The Greek word sophia means wisdom.  The related term sophistēs came to denote someone "skilled" or "educated in rhetoric."  It usually denoted a public speaker, often itinerant, who came to a town and tried to start a school to train the children of the elite class.  This public speaking (i.e., rhetoric training) is what caused the parents to seek them out for private lessons or schooling of their children.

There was a tremendous competition between these "wise men" related to their reputations and ability to attract students.  There was even a set of guidelines for their initial speaking opportunities. One of these set procedures was a time for the philosopher to list his qualifications and strength.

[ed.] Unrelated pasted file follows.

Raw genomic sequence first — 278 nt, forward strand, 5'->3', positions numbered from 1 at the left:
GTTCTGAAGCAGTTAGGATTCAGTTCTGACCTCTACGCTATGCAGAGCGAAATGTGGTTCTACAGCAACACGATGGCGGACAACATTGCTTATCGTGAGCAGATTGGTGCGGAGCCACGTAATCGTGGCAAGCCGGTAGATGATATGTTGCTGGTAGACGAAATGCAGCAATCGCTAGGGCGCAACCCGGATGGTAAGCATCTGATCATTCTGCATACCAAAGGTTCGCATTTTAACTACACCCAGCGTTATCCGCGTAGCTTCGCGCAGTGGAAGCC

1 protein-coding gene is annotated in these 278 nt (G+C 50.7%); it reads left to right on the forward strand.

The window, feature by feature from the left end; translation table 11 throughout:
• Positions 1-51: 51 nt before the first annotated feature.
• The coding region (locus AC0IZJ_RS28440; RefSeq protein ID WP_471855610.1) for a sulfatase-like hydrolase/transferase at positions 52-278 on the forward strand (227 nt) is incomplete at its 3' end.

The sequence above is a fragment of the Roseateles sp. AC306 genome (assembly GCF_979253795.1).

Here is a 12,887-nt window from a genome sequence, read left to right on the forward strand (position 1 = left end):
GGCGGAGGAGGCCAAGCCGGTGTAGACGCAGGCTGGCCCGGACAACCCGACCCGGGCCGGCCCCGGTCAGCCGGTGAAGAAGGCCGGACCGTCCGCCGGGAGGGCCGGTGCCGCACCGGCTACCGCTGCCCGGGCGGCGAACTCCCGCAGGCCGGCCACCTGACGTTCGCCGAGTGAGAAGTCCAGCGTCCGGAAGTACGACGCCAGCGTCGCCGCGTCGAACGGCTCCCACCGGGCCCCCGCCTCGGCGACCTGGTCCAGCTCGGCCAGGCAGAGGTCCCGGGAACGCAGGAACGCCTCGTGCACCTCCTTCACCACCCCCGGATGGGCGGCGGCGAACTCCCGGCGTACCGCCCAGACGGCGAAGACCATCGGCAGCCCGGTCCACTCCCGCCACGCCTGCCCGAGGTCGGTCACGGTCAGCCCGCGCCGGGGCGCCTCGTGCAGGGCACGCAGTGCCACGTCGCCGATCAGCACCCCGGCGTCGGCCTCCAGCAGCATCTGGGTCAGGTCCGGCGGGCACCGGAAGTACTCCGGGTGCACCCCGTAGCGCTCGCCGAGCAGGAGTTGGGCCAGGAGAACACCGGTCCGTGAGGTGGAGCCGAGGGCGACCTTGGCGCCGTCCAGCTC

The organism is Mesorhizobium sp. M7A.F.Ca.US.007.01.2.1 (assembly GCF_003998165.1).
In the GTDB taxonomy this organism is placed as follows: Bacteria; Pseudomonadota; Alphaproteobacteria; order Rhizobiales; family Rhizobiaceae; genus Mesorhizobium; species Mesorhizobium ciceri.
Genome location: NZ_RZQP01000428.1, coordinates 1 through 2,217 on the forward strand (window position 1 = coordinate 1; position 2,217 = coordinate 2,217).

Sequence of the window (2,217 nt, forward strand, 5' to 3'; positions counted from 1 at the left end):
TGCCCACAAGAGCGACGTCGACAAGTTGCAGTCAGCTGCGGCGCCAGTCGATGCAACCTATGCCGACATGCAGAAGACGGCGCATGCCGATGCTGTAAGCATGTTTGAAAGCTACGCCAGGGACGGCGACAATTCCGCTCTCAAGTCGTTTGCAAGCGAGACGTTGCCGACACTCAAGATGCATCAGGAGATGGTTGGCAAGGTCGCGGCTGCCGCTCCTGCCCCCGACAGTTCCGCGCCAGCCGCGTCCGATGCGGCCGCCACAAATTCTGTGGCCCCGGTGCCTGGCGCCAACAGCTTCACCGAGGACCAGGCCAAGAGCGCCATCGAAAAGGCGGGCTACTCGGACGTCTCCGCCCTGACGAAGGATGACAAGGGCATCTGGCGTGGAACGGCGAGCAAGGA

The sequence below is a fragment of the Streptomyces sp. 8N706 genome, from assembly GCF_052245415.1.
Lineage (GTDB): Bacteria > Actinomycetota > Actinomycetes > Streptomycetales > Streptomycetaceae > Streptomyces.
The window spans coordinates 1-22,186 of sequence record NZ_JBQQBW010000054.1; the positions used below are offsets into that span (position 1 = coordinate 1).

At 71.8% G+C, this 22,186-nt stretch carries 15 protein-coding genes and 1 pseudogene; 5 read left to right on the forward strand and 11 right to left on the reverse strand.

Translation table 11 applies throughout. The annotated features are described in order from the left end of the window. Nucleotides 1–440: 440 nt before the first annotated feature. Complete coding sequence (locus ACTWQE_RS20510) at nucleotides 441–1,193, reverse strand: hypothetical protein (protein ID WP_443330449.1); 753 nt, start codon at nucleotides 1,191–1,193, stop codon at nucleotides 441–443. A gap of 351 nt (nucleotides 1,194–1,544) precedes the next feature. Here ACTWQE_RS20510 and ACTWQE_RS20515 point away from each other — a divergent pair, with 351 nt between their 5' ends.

Paul's problems at Corinth seem to be related to

1. factions in the Church, each claiming to follow a particular teacher (1 Corinthians 1-4)

2. Hellenistic-trained Jewish false teachers from Jerusalem (2 Corinthians 10-13)

Paul's disclaimer of "wisdom" in 1 Corinthians 1-4 set the stage for his being attacked by those who gloried in their philosophical, rhetorical training and judged all others in light of these criteria.  It is surprising that Jewish teachers would have gloried in philosophical categories, but a precedent is set in Judaism by Philo of Alexandria and possibly even the training and background of Apollos of Alexandria.

Paul was not a polished public speaker.  He was attacked for this.  He retaliates by writing polished, balanced, well-constructed, rhetorical form in 2 Corinthians 10-13.  He uses their terms, their forms and exposes their improper attitudes and arrogance.  See Bruce W. Winter, Philo and Paul Among the Sophists.

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